A casing 24 is suitably fixed relative to the telescope 2 for movement therewith, this casing preferably being water and dustproof. The casing is illustrated as being mounted on the side of the wall 25 of the telescope and is hollow to receive a level vial 26 which is of elongated tubular structure preferably formed of glass or other suitable non-conductor of electricity. The relative shape of the casing 24 and vial 2G is such that the walls thereof are spaced as at 21. The ends of the vial are closed as at 28 and are preferably mounted in blocks 29 having threaded bores 39 adapted to receive the shanks 3! of adjusting screws 32, the shanks 3| extending through apertures 33 in the wall of the casing 24 whereby rotation of the screws 32 adjusts the position of the vial relative to the casing to parallel relationship with the line of sight of the telescope 2. Use of two screws 32 at each end of the vial provides a structure which looks the vial in adjusted position.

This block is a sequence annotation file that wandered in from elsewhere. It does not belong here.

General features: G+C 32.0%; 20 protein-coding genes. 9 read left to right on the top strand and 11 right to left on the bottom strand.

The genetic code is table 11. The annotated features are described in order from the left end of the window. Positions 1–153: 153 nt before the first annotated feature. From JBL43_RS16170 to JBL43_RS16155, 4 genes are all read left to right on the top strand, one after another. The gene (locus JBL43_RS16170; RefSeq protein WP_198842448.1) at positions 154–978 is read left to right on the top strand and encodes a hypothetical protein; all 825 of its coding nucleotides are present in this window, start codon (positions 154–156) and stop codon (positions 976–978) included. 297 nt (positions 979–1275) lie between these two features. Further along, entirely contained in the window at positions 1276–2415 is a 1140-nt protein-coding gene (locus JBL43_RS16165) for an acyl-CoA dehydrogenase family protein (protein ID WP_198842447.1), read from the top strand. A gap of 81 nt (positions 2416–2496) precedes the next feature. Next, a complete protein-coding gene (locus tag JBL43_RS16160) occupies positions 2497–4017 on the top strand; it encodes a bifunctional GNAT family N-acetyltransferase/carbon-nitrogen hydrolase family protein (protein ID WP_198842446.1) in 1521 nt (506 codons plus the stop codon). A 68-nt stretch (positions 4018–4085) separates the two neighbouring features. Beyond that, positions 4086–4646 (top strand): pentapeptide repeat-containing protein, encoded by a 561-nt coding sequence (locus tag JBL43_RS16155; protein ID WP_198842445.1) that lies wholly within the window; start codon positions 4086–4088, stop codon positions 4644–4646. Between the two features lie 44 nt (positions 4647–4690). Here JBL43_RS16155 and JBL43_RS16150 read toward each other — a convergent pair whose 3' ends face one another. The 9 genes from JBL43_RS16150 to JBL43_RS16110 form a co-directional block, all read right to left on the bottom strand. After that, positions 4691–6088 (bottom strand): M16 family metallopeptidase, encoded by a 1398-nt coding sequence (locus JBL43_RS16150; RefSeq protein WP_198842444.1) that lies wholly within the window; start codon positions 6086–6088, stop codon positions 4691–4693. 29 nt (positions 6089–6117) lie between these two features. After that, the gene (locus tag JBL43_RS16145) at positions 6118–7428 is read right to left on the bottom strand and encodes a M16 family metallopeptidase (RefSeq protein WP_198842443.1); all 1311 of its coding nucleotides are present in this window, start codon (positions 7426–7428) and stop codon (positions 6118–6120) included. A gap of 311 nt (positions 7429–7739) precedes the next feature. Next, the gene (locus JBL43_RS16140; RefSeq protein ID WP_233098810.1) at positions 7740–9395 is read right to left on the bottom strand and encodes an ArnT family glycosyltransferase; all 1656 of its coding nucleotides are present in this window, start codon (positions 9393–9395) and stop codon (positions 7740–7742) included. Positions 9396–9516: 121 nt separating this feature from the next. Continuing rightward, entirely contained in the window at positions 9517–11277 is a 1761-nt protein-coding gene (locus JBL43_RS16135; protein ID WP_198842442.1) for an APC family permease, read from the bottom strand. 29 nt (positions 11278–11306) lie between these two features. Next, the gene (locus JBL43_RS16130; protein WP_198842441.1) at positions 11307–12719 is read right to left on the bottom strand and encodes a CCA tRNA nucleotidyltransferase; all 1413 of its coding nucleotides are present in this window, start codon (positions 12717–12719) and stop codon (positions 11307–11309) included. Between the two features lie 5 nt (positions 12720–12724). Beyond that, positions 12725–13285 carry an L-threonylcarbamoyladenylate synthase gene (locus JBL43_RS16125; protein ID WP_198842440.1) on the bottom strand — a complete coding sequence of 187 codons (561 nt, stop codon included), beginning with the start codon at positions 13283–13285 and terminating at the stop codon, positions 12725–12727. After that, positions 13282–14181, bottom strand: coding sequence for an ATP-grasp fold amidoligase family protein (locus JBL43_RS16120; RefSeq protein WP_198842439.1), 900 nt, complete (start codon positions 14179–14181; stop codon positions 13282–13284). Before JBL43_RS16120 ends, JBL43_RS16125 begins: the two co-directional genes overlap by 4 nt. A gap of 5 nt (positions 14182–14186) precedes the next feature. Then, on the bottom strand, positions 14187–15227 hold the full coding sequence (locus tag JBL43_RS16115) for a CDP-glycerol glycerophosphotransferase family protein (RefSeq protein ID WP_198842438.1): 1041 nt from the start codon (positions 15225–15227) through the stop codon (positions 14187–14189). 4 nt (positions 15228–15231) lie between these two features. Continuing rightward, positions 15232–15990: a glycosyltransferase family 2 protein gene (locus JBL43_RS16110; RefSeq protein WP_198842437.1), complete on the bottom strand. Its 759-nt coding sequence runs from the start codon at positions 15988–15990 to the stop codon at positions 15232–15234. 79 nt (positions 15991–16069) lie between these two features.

The vial 2B is filled with a suitable liquid 34 to provide a gas bubble 35 whereby said gas bubble will move in the vial in response to tilting movement of the telescope and will be centrally positioned when the telescope and vial are in level position. In the structure illustrated in Fig. 4 there are partitions 36 spaced from the closed ends 28 of the vial, said partitions preferably being formed of insulating material. Supported in the partitions coaxial with the walls of the vial is an electrode 31, the ends of said electrode extending through and being supported by the partitions 36 and rigidly secured thereto by suitable fastening means 38, one end of said electrode 31 being connected to a conductor 39 which extends through the adjacent closed end of the vial and is connected to a suitable ground of a cir- 4 l cuit later to be described. Suitably mounted on the partitions above the electrode 37 and substantially in a vertical plane therewith are electrodes 49 and 4|, said electrodes preferably being in contact with the walls of the vial and extending from each of the partitions 38 toward the longitudinal center of said vial, said electrodes terminating as at 42 whereby the spacing between the adjacent ends of said electrodes is of less length than the length of the gas bubble 35, as illustrated in Fig. 4. Identical electrodes 40' and 41 are mounted on the partitions below the electrode 31 in vertical alignment therewith, the spacing of the electrodes 49 and 41' and the spacing from the electrode 31 being substantially the same as the corresponding spacing of electrodes 40 and 4|.